The Name of the Game is the Name

After reading Dale Carnegie’s How to Win Friends and Influence People I made a cheat sheet that was printed and put in my office space. On most days, I strive to apply one of the recommendations.

I started out by scanning my biggest weaknesses, one of them being remembering names. Here’s what Dale has to say about names :

Remember that a person’s name is to that person the sweetest and most important sound in any language.

I learn by doing and seeing. So when I hear a name; it often doesn’t register with me unless I consciously write it down or associate it with a concept. For example, if someone is named Mario, I will think of the Nintendo character “Mario” and visualize both faces in my head. Or if I meet an japanese girl named Katherine, I will think of a word that I can associate the name to; in this case Katana. This process is very fast, the first word that comes to my mind is often a good enough fit.

Another technique that is perhaps more grounded is to summarize a person’s attitude, stories and identity with their names. For example, I met a guy named Bret from Australia who likes to sing, box and renovates houses. By putting all these facts about Bret, I can more readily associate his name to a block of memory. This has the added advantage that if I see Bret again, I can ask him about those facts.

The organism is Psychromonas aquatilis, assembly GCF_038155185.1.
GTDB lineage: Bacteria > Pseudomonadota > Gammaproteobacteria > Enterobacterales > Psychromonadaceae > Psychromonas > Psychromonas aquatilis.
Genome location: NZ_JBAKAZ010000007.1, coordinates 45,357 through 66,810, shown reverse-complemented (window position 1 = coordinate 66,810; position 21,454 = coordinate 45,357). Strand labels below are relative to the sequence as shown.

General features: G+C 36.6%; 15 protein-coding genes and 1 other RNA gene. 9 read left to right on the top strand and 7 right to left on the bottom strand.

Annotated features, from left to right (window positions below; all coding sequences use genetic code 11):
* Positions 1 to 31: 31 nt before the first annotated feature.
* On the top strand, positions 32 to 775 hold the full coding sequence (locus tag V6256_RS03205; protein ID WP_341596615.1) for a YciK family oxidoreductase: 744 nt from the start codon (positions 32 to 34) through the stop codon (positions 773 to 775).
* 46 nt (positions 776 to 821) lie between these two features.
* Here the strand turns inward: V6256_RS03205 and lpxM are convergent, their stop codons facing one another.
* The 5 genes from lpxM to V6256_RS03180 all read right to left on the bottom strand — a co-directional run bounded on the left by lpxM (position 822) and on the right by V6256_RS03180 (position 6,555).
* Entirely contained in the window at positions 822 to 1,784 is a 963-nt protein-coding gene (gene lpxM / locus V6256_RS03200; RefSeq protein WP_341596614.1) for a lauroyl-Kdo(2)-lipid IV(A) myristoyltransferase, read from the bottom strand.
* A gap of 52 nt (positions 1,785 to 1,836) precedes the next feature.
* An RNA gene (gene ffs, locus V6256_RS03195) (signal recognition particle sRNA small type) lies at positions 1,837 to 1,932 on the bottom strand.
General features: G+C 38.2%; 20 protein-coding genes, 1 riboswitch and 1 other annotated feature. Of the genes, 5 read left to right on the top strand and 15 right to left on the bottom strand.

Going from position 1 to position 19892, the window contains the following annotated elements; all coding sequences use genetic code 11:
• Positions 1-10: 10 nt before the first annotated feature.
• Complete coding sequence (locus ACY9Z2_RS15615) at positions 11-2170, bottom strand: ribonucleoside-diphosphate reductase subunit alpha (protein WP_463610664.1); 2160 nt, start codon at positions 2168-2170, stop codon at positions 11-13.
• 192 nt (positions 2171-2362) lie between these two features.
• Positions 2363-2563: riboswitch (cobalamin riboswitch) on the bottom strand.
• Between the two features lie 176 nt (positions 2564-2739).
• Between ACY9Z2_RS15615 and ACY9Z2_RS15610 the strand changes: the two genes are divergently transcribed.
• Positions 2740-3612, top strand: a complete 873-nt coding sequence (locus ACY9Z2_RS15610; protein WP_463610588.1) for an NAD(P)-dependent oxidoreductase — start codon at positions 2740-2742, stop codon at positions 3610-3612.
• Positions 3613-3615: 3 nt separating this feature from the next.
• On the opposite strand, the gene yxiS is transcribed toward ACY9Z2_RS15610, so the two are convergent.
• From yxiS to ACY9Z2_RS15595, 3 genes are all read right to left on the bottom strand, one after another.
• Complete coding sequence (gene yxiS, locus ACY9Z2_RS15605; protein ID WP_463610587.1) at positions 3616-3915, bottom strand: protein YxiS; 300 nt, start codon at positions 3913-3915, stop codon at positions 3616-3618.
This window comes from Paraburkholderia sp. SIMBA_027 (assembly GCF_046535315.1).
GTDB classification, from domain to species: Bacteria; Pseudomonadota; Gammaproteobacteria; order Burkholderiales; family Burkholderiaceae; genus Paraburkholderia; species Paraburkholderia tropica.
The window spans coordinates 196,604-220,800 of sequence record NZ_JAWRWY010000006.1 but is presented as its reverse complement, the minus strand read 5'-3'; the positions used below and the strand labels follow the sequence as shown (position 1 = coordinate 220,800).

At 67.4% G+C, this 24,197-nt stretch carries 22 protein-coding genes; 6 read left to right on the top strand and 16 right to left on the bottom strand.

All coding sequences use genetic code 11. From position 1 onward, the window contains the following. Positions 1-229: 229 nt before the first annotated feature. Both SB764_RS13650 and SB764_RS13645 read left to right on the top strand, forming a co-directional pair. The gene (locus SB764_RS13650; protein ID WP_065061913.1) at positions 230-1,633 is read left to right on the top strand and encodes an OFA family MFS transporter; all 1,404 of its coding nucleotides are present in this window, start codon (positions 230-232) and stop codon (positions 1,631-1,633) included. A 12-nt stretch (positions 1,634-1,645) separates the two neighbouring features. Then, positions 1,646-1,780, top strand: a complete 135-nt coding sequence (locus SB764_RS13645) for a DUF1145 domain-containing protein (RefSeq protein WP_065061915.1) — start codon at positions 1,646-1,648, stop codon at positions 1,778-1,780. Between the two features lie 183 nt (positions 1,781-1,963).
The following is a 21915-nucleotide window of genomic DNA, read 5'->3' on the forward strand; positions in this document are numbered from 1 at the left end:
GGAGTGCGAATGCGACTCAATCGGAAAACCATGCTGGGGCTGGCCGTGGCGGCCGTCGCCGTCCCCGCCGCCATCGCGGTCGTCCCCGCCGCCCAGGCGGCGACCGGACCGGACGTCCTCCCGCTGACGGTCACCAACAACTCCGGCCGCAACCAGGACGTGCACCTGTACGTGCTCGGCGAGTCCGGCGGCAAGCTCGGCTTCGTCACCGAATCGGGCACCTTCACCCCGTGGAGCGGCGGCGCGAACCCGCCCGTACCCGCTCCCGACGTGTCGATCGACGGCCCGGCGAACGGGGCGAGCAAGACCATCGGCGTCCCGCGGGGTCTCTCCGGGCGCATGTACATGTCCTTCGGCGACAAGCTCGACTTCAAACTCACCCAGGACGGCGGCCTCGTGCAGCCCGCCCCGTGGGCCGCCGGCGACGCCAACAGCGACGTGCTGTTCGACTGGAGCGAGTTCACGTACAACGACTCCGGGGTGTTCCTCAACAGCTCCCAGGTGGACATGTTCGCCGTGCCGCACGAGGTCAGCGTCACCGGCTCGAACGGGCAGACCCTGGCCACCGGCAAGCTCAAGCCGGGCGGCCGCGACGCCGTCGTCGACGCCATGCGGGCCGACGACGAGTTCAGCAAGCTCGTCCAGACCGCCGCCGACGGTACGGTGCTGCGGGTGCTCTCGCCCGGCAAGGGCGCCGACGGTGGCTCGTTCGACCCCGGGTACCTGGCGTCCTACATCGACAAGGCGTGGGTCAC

As always, Dale says that his techniques will not work if your intent is to get something out of a relationship. I agree that effective and purposeful acts come from a deep interest, a sense of curiosity and the heart. Which is to say, that remembering names is about cultivating a sense of involvement, understanding and makes everyday interactions easier.

For those who think that remembering names is not worth the trouble because they might never see someone again, they can look up to Theodore Roosevelt who not only remembered the names of maids and gardeners, but also knew a little bit about their story.

People don’t care how much you know until they know how much you care. — Theodore Roosevelt

No wonder people liked him. Just like anything else, it is a skill that is worth working on if were interested in forming better, deeper connections with the people we engage on a daily basis.

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